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Old 06-14-2006, 06:31 AM   #21
post tenebras lux
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Originally Posted by yummyfur
Sure there is stuff that dates the founding of Constantinople, but how does that prove that the Council of Nicaea took place? or that Constantine was involved and approved of Christianity?
I thought it possible that the latter (signs that Constantine was supportive of christianity) could have been indicated.
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Also Julian's Against Galileans are preserved in Cyril Of Alexandria writings, who wrote about them in the early 5th century. But to be honest I don't think I even need to claim these were faked at Jerome's insistance to Cyril, because I don't think Julian mentions the Council of Nicaea, Eusebius or Constantine's approval of Christianity in his text's anywhere.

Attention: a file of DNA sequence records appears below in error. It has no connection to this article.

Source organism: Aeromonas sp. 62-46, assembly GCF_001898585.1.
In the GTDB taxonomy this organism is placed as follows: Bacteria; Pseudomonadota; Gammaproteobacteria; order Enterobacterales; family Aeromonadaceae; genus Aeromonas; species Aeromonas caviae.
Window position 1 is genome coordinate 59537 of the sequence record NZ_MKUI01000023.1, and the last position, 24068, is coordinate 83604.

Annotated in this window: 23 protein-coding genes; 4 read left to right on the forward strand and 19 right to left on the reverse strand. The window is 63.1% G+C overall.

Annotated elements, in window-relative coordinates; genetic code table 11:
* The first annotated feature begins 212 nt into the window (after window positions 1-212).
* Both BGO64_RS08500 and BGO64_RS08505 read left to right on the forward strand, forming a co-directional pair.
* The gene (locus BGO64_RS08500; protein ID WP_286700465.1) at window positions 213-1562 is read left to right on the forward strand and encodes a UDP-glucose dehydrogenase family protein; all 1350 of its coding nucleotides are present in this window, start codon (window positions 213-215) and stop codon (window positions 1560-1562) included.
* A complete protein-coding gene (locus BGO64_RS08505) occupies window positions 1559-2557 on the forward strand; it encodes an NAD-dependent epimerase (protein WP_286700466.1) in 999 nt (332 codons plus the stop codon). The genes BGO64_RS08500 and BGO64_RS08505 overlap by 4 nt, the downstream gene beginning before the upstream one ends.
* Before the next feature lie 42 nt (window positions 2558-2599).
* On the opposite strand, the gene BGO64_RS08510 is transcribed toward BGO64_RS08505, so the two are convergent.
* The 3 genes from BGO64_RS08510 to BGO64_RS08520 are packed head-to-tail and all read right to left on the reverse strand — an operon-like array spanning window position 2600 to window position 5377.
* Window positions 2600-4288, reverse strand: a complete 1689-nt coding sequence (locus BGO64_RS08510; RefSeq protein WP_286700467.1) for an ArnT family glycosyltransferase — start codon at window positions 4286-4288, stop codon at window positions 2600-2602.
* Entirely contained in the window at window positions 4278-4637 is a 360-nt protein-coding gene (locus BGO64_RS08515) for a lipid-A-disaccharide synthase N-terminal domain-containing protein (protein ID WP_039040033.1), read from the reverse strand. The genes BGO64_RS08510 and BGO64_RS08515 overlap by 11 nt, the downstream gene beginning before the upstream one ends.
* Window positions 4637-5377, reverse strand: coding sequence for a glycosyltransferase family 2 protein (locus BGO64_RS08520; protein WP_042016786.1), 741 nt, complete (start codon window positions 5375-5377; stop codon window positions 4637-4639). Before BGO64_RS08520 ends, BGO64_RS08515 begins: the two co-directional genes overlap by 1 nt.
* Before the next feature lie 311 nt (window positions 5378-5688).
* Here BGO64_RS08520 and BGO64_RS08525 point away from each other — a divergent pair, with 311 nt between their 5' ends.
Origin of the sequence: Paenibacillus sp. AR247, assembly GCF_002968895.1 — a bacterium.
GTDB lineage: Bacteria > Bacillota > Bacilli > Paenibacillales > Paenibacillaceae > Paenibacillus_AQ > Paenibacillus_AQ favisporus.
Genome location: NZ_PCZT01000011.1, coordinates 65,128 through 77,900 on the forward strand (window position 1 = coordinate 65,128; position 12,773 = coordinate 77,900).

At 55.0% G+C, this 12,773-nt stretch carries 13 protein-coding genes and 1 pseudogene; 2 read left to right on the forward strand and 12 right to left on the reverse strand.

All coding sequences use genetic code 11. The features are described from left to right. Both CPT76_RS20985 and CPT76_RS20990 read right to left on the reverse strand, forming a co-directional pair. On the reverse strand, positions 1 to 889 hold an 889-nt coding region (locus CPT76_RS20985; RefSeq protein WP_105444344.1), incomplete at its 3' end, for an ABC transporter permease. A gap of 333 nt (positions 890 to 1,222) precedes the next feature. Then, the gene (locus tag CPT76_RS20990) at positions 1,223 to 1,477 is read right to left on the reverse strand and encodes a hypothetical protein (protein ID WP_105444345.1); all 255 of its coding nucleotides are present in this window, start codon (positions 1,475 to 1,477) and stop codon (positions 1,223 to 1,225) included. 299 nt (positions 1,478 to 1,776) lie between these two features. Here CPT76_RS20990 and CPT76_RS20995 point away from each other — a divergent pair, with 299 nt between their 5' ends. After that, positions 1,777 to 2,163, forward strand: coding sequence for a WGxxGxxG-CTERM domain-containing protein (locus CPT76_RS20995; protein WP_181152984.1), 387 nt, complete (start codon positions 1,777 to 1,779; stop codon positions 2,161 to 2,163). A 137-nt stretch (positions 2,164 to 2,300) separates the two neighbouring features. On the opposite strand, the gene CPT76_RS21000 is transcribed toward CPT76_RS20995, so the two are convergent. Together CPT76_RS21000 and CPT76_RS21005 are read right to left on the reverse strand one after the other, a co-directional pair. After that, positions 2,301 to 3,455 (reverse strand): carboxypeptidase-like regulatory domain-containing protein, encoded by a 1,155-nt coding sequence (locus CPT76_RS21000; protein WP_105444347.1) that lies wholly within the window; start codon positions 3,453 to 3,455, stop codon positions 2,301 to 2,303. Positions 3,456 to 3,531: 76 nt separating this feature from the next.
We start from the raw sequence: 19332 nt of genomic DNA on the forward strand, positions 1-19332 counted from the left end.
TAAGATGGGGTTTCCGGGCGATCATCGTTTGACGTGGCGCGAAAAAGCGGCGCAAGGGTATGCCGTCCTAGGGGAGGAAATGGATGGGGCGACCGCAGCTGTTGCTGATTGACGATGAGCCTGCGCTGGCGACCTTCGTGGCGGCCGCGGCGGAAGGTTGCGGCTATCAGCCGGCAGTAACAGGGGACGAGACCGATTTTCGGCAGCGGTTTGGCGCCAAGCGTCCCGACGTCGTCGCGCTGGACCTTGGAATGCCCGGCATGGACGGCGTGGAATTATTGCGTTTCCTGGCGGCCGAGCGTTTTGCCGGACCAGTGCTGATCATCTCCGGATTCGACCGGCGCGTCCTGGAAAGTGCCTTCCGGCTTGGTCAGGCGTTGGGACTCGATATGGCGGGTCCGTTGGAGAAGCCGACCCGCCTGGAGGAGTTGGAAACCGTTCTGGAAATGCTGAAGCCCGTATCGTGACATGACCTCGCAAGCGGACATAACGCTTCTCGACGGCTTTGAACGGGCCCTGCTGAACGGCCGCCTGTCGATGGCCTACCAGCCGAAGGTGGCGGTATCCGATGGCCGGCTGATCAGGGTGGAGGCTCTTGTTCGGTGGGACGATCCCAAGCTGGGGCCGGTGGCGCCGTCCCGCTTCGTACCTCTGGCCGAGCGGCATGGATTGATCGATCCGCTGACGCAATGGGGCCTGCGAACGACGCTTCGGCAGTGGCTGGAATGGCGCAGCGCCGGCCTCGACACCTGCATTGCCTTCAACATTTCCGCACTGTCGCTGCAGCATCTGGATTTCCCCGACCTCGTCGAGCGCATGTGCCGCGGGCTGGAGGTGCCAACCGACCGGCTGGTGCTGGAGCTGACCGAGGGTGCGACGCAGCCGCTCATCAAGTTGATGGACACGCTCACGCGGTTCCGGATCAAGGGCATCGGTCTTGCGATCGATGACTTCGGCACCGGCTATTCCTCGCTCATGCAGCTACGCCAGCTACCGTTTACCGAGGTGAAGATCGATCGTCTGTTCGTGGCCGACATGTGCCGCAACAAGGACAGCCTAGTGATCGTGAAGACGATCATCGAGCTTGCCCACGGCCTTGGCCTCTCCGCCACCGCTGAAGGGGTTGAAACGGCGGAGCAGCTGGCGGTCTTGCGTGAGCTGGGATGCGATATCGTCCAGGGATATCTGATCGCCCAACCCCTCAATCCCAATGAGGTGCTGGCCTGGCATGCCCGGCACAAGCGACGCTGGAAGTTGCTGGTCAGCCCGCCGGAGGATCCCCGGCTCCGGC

Was wishing to check oldest copy of the surviving parts of Julian's work. If it's Cyril, then it's Cyril. Thanks.
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Old 06-14-2006, 07:42 AM   #22
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Originally Posted by post tenebras lux
I thought it possible that the latter (signs that Constantine was supportive of christianity) could have been indicated.
How? maybe if he had called it Christopolis or Jesusopolis instead of Nova Roma, one could make such an argument, but how does the expansion of Byzantium into a capitol, show Constantine's approval and involvement in Christianity. There is no archeological evidence that either building, later designated as churches, were built before Justinian, manuscripts of texts that attest otherwise and claim such buildings were destroyed are Jerome fictions not supported by any archeological evidence. Even of their existance under Justinian, I don't think we have any concrete evidence that these buildings were for Christain worship at that time, but the worship of the goddess Minerva(wisdom) and goddess Pax(peace) both very important to the cult of empire. Finally, allowing Christianity, is quite different from approving and involvement in Christianity